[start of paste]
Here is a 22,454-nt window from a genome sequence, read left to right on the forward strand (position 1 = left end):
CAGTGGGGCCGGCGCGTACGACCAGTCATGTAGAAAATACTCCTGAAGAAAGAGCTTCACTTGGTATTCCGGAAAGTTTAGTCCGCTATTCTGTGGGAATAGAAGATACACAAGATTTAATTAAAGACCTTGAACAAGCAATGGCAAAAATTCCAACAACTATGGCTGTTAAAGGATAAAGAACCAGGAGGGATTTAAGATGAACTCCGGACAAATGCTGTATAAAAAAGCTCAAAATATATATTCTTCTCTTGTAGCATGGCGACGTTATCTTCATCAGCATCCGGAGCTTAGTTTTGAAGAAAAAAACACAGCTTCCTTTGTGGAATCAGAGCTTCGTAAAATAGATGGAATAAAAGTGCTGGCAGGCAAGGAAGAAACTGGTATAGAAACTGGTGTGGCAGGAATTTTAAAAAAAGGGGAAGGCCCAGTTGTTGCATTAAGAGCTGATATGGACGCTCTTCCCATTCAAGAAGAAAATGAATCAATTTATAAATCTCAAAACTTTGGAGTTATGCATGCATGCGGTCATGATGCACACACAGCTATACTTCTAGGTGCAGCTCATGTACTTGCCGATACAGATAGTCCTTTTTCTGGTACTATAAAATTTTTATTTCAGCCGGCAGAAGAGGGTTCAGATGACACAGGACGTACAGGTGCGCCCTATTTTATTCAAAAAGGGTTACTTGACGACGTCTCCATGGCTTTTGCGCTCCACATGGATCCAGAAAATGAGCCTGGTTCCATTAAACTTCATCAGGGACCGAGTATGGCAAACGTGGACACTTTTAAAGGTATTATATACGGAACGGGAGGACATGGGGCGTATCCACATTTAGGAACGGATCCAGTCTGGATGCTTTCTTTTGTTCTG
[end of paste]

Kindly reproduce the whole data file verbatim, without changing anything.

Here is a 22,454-nt window from a genome sequence, read left to right on the forward strand (position 1 = left end):
CAGTGGGGCCGGCGCGTACGACCAGTCATGTAGAAAATACTCCTGAAGAAAGAGCTTCACTTGGTATTCCGGAAAGTTTAGTCCGCTATTCTGTGGGAATAGAAGATACACAAGATTTAATTAAAGACCTTGAACAAGCAATGGCAAAAATTCCAACAACTATGGCTGTTAAAGGATAAAGAACCAGGAGGGATTTAAGATGAACTCCGGACAAATGCTGTATAAAAAAGCTCAAAATATATATTCTTCTCTTGTAGCATGGCGACGTTATCTTCATCAGCATCCGGAGCTTAGTTTTGAAGAAAAAAACACAGCTTCCTTTGTGGAATCAGAGCTTCGTAAAATAGATGGAATAAAAGTGCTGGCAGGCAAGGAAGAAACTGGTATAGAAACTGGTGTGGCAGGAATTTTAAAAAAAGGGGAAGGCCCAGTTGTTGCATTAAGAGCTGATATGGACGCTCTTCCCATTCAAGAAGAAAATGAATCAATTTATAAATCTCAAAACTTTGGAGTTATGCATGCATGCGGTCATGATGCACACACAGCTATACTTCTAGGTGCAGCTCATGTACTTGCCGATACAGATAGTCCTTTTTCTGGTACTATAAAATTTTTATTTCAGCCGGCAGAAGAGGGTTCAGATGACACAGGACGTACAGGTGCGCCCTATTTTATTCAAAAAGGGTTACTTGACGACGTCTCCATGGCTTTTGCGCTCCACATGGATCCAGAAAATGAGCCTGGTTCCATTAAACTTCATCAGGGACCGAGTATGGCAAACGTGGACACTTTTAAAGGTATTATATACGGAACGGGAGGACATGGGGCGTATCCACATTTAGGAACGGATCCAGTCTGGATGCTTTCTTTTGTTCTG